A look into the measured brightness at the recovering brightness at Day 792 shows a lot of missing data points. This is more an instrumental issue, but it should be mentioned. For further calculations, the missing data points were substituted by calculated values, using a linear interpolation of the value of the points before and after the gap.
Missing data points were calculated by linear interpolation using the two data points at the border of the gap.
The steepness of the curve at the most dramatic part is 0.5%, that compares to a Jupiter sized object, that is leaving the solar disc within one hour. 

Symmetric Dip?

The shape of the dip is not symmetric, but what, if we assume, there are two parts, one symmetric event (basic dip) and another part (fading part) which is adding to the symmetric part and resulting in the visible dip? 

This calculation can be done if we assume, that the first part of the basic dip has the same shape as the second part. The second part is well known and the only thing is, to generate a mirror picture with a meaningful axis. To generate an easy to read mirror image, the missing data points during the measurement of Kepler were substituted by a linear interpolation of the available border points of the gap, in most cases, only one point was missing, resulting in a minor error.

The result is visible in the next plot, where both plots are visible. Blue is the original time series, red is the same graph, mirrored at the axis at the time point 792.73d. 

The symmetric assumption of the dip 792.

We can now synthesize the basic dip and the fading part. First look at the basic dip:
The basic dip is an artificially constructed dip using symmetric assumptions.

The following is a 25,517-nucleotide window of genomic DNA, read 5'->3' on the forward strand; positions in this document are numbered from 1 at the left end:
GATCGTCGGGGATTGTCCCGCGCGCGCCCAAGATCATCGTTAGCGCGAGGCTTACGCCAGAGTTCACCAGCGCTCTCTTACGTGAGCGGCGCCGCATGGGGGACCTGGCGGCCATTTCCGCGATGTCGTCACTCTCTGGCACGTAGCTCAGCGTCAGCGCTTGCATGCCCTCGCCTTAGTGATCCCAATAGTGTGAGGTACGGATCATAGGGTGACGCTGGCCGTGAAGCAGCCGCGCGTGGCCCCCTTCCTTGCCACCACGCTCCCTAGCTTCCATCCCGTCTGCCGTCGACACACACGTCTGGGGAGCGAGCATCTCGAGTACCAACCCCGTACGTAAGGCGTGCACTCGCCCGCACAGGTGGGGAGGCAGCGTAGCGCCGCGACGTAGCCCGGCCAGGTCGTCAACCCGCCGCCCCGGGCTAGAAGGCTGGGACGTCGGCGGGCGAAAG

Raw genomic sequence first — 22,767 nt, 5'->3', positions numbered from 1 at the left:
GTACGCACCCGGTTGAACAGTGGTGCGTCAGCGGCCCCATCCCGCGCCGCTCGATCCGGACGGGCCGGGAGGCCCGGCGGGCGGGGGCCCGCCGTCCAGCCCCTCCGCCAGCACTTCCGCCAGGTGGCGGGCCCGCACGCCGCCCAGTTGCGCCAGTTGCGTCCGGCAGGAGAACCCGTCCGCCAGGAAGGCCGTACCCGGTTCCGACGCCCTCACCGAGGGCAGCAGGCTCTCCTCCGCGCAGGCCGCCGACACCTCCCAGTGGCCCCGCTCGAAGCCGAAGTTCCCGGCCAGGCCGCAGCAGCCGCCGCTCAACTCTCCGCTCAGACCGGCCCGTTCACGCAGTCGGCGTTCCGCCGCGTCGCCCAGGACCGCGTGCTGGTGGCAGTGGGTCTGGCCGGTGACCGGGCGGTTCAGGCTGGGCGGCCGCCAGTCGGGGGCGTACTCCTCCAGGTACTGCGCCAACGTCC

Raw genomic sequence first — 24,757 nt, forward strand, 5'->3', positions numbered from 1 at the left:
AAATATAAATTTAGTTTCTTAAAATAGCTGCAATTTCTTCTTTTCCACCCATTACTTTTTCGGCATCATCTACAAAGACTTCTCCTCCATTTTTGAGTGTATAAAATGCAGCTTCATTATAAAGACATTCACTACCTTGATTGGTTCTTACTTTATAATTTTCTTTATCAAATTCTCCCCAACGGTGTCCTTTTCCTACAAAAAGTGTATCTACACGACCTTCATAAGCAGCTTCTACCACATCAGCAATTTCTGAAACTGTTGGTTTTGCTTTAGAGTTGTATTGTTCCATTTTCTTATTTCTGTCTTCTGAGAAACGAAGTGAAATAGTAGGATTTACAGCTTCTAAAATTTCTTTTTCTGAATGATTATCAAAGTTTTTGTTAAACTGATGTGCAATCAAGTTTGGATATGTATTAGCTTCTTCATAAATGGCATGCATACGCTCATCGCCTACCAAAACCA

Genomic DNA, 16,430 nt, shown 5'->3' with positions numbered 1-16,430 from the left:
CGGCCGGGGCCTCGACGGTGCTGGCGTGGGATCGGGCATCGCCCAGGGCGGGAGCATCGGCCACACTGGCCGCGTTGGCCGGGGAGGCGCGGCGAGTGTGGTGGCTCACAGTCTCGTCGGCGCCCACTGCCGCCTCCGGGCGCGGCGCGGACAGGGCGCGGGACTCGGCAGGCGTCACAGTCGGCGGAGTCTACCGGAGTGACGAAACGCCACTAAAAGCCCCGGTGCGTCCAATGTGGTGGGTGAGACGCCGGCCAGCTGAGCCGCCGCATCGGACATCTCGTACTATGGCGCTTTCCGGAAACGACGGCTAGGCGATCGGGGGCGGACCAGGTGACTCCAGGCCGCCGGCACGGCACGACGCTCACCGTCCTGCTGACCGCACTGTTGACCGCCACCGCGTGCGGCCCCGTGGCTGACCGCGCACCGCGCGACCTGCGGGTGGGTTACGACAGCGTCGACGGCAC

The basic dip has now a defined start and end, using the point of symmetry, 792.73d, and the value found for the end of the dip at 794.85d. We define this information:
Start of basic dip: t1 = 790.61d
Maximum: ts = 792.73d
End of basic dip: t2 = 794.85d
Duration: T =  4,24d

Further analysis of this shape might be interesting, but is not part of this post, maybe I will discuss this in another post.

The remaining Signal

Very interesting is now the question, what happens to the remaining signal. The remaining signal, calculated by subtracting the basic dip from the measured value, is shown in the next plot:

The remaining fading part, if we subtract the artificial basic dip from the measured data. 
The fading part seems to have an exponential character. This should be analyzed further.
The best way to see the exponential character is, to plot the data in a logarithmic scaling in the absorption axis. 

To optimize the result, the data before day 791 are reduced in noise, by not subtracting the symmetric signal but by using a constant baseline with the value one. Otherwise, meaningless noise and fluctuations from the baseline beyond the basic dip would appear.

Log-plot of the absorption in the remaining signal after subtraction of basic dip.
Different colors mark different slopes.
The log-plot shows at least four different areas. At the left part, there is a lot of noise and a relatively steep slope. The blue squares mark an area with a constant slope, the exponential factor is 0.46 1/day. Around day 92 the slope increases significantly to a higher value of 1.32 1/day. The last points at day 792.55 and following, don't show any pattern and may result from a remaining error concerning the unknown exact shape of the basic dip.

Here comes the second part.

2017 May 19: We have a new dip, I publish this, and wait for new results.

Live: https://youtu.be/eYpIGZS8nJc